• Mapo tofu exemplifies the importance of what the French call mise en place, the craft of getting everything together before you execute the dish. This recipe is dead simple and fast, once you’ve got the peppercorns toasted, the oil infused, the tofu par-boiled, the condiments and corn starch mixed, the garlic and ginger grated, the scallions sliced. Enjoy! 

Real-Deal Mapo Tofu Recipe

By J. Kenji López-Alt

Reprinted from Serious Eats with permission of the author 

  • 2 tablespoons Sichuan peppercorns, divided
  • 1/4 cup vegetable oil
  • 1 teaspoon cornstarch
  • 2 teaspoons cold water
  • 1 1/2 pounds medium to firm silken tofu, cut into 1/2-inch cubes
  • 1/4 pound ground beef
  • 3 garlic cloves grated on a microplane grater
  • 1 tablespoon fresh ginger grated on a microplane grater
  • 2 tablespoons fermented chili bean paste (doubanjiang)
  • 2 tablespoons Xiaoxing wine
  • 1 tablespoon dark soy sauce
  • 1/4 cup low-sodium chicken stock
  • 1/4 cup roasted chili oil (see note)
  • 1/4 cup finely sliced scallion greens

Directions
1. Heat half of Sichuan peppercorns in a large wok over high heat until lightly smoking. Transfer to a mortar and pestle. Pound until finely ground and set aside.

2. Add remaining Sichuan peppercorns and vegetable oil to wok. Heat over medium high heat until lightly sizzling, about 1 1/2 minutes. Pick up peppercorns with a wire mesh skimmer and discard, leaving oil in pan.

3. Combine corn starch and cold water in a small bowl and mix with a fork until homogeneous. Bring a medium saucepan of water to a boil over high heat and add tofu. Cook for 1 minute. Drain in a colander, being careful not to break up the tofu.

4. Heat oil in wok over high heat until smoking. Add beef and cook, stirring constantly for 1 minute. Add garlic and ginger and cook until fragrant, about 15 seconds. Add chili-bean paste, wine, soy sauce, and chicken stock and bring to a boil. Pour in corn starch mixture and cook for 30 seconds until thickened. Add tofu and carefully fold in, being careful not to break it up too much. Stir in chili oil and half of scallions and simmer for 30 seconds longer. Transfer immediately to a serving bowl and sprinkle with remaining scallions and toasted ground Sichuan pepper. Serve immediately with white rice.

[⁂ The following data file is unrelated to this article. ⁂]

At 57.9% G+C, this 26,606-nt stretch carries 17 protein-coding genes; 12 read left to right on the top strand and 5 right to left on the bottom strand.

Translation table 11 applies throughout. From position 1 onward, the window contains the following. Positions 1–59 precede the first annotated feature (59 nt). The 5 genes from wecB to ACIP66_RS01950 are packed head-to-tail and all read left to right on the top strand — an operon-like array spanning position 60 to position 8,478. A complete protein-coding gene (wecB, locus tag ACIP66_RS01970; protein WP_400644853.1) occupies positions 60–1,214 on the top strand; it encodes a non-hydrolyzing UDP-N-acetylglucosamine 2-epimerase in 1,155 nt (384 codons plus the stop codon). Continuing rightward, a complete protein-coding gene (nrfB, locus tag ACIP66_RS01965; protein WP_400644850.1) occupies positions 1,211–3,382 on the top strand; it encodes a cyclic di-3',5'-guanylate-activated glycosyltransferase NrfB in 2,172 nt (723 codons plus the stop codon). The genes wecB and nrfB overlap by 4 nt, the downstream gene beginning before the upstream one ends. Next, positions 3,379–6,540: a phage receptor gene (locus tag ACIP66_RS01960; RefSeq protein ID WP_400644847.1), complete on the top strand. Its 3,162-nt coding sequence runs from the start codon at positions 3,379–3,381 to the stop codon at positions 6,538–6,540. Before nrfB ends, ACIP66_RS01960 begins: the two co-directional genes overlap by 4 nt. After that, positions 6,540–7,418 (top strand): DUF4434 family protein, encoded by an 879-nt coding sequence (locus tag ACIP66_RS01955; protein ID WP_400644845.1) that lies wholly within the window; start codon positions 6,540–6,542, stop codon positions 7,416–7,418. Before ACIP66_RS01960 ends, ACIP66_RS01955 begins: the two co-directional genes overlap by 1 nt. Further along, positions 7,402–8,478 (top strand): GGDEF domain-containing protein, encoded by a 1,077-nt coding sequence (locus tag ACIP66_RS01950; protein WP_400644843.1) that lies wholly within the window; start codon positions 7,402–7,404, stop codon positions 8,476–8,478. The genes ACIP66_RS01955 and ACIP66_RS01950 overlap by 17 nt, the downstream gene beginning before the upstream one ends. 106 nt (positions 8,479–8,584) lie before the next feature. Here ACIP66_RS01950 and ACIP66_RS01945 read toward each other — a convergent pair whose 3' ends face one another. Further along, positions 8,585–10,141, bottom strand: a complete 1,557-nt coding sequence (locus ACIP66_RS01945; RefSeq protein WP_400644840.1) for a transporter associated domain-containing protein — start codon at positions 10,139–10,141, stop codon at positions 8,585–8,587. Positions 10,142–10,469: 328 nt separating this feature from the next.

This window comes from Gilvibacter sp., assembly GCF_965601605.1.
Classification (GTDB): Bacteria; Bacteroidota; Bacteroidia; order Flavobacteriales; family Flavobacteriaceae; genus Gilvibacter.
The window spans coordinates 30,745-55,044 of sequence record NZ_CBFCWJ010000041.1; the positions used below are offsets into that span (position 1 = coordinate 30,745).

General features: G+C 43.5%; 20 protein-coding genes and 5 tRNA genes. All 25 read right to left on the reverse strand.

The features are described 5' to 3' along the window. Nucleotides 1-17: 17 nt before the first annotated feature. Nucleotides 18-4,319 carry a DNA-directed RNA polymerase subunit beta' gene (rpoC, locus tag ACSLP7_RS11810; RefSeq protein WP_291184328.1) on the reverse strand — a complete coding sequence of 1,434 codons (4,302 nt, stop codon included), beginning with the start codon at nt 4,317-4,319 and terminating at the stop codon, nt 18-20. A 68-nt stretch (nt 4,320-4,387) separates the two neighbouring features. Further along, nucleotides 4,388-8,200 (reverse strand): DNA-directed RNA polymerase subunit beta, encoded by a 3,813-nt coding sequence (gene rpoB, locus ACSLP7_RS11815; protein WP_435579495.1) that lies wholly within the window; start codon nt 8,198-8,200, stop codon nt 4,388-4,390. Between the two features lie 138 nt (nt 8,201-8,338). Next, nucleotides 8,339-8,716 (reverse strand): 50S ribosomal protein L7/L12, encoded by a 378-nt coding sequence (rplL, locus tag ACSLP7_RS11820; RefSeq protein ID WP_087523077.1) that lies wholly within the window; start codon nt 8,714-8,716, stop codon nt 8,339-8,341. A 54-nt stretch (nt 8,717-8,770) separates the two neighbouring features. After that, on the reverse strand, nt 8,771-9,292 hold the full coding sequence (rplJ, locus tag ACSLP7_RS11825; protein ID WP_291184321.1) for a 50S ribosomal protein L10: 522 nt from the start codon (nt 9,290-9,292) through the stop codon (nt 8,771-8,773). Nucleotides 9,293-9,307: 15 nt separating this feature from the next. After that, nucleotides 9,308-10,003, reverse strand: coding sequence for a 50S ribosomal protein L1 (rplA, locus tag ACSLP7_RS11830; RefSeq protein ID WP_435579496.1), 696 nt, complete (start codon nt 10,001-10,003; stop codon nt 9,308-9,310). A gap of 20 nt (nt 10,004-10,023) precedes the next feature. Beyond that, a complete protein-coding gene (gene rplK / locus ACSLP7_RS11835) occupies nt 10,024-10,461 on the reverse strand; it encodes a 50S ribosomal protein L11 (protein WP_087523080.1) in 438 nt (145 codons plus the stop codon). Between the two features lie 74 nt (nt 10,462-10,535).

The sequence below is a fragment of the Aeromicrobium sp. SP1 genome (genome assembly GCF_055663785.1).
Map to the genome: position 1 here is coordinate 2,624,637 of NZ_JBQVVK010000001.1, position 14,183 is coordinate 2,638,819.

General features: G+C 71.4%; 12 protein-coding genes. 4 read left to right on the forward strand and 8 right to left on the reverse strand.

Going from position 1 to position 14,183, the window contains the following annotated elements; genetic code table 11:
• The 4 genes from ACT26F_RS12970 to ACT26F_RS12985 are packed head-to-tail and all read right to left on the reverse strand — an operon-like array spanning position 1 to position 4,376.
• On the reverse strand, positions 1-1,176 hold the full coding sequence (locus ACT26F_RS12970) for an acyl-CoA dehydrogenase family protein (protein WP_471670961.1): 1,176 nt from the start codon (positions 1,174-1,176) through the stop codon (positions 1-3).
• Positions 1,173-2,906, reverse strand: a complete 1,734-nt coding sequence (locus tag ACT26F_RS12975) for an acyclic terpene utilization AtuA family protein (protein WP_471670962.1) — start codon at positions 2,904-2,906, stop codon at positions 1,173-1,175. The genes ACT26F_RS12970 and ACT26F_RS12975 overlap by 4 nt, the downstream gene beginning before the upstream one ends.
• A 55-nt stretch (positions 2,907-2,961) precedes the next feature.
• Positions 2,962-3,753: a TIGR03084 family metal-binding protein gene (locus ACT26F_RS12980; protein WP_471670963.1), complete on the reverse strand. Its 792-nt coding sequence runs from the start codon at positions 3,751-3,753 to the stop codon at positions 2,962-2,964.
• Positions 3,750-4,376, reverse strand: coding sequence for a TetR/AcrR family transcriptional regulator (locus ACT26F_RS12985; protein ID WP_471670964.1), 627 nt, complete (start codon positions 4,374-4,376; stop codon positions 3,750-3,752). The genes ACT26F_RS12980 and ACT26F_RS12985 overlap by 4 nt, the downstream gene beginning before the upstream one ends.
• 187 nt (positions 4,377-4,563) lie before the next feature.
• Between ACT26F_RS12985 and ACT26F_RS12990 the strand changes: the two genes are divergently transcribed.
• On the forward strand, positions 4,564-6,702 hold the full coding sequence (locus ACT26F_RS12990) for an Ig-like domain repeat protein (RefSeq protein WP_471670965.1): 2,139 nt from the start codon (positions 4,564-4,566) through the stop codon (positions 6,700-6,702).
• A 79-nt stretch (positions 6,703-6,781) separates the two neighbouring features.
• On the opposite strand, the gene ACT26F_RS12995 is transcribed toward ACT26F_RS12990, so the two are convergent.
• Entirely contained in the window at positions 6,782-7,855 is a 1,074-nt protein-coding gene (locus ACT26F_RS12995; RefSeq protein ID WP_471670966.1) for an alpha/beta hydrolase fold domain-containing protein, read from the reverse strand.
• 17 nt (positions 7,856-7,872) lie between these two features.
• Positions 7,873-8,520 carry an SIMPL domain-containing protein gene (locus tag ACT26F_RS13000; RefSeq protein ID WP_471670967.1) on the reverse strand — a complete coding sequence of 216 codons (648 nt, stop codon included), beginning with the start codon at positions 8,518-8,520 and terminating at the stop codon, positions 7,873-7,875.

Thank you!

We didn't know what to expect when we told you we needed to raise $400,000 before our fiscal year closed on June 30, and we're thrilled to report that our incredible community of readers contributed some $415,000 to help us keep charging as hard as we can during this crazy year.

You just sent an incredible message: that quality journalism doesn't have to answer to advertisers, billionaires, or hedge funds; that newsrooms can eke out an existence thanks primarily to the generosity of its readers. That's so powerful. Especially during what's been called a "media extinction event" when those looking to make a profit from the news pull back, the Mother Jones community steps in.

The months and years ahead won't be easy. Far from it. But there's no one we'd rather face the big challenges with than you, our committed and passionate readers, and our team of fearless reporters who show up every day.

Thank you!

We didn't know what to expect when we told you we needed to raise $400,000 before our fiscal year closed on June 30, and we're thrilled to report that our incredible community of readers contributed some $415,000 to help us keep charging as hard as we can during this crazy year.

You just sent an incredible message: that quality journalism doesn't have to answer to advertisers, billionaires, or hedge funds; that newsrooms can eke out an existence thanks primarily to the generosity of its readers. That's so powerful. Especially during what's been called a "media extinction event" when those looking to make a profit from the news pull back, the Mother Jones community steps in.

The months and years ahead won't be easy. Far from it. But there's no one we'd rather face the big challenges with than you, our committed and passionate readers, and our team of fearless reporters who show up every day.

We Recommend

Latest

Sign up for our newsletters

Subscribe and we'll send Mother Jones straight to your inbox.

Get our award-winning magazine

Save big on a full year of investigations, ideas, and insights.

Subscribe

Support our journalism

Help Mother Jones' reporters dig deep with a tax-deductible donation.

Donate

We have a new comment system! We are now using Coral, from Vox Media, for comments on all new articles. We'd love your feedback.